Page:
The long chain, slime-gray,
lovingly scrubbed clean of grit.
My mother says it’s not true autumn
without eating them, as vital as blood-
rich colored oak leaves. As a kid
I loved the slurp of entrails
slicking my throat, but I never forgot
my white neighborhood friend’s table
set with bowls of lobster bisque
and baguette slices. Contained. Not all
food-juice mixing on the plate.
Feldman’s poem describes chitterlings or chitlins, a Southern dish of cooked pig intestines originating with slave cooks. While slave owners ate “high on the hog,” their captives only had access to the parts of the slaughtered pigs that the owners did not want: entrails, pig’s feet, etc. The “long chain” subtly suggests both the pig’s intestines and the chains of slavery, though the chains of slavery, unlike the chitlins, are never easily cleaned. The speaker doubly describes the chitlins through the enjambed linebreak, as blood and as blood-rich oak leaves. The chitlins are the lifeblood of a family (culture, heritage, story), and at the same time the chitlins are tied to the oak’s strength, endurance, and deep roots. Sustenance.
Feldman juxtaposes the sensuality of the entrails with another meal—lobster bisque and a French baguette—steeped in class consciousness. A white friend’s meal is contained and neatly separated into tidy portions. Unlike the chitlins, a lobster bisque isn’t an annual marker for the season, the labors of rural life, a robust sensuality, or the inventiveness of those who survived the depredations of slavery.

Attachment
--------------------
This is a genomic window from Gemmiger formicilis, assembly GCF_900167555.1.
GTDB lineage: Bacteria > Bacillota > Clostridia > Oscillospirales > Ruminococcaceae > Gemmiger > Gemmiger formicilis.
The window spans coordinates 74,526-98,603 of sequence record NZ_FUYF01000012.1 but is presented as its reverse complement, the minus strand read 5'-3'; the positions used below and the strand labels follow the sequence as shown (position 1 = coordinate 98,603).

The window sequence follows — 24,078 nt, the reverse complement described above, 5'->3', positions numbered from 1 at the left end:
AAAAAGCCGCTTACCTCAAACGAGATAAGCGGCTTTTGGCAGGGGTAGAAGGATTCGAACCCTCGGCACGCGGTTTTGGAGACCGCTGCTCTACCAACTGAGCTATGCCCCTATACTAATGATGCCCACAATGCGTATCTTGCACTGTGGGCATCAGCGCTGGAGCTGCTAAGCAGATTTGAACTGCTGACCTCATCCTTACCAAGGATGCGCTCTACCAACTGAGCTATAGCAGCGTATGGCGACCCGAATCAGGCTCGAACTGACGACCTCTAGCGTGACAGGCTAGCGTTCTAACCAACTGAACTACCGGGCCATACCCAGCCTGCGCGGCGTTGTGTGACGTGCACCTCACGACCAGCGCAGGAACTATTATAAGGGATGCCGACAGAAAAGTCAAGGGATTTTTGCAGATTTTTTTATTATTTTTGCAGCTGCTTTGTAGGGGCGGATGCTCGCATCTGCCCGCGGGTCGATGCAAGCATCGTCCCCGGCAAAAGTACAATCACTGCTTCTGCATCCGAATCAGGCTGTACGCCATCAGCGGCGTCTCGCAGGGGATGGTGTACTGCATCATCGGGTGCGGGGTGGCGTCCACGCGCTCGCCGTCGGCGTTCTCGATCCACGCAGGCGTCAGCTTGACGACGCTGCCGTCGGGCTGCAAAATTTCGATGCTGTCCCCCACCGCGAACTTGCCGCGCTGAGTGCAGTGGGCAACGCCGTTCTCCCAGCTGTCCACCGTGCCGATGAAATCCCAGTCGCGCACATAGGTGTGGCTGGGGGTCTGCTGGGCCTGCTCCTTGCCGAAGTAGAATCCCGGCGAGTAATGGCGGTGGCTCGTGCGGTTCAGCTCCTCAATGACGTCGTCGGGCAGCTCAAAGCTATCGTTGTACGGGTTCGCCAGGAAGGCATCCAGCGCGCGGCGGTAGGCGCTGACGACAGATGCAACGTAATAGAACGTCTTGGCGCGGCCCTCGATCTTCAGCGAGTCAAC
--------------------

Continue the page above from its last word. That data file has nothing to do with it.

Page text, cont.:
Contained reaches beyond the description of a meal and also suggests separate social worlds. Controlled, restrained, repressed, stifled, the family that enjoys the lobster bisque does not imbibe the messy, free-flowing, sensual mixing enjoyed when eating chitlins. One thinks, the poem suggests, of all the possible and impossible mixing in the larger world around us, the chains, the links, and the messy bonds between us all.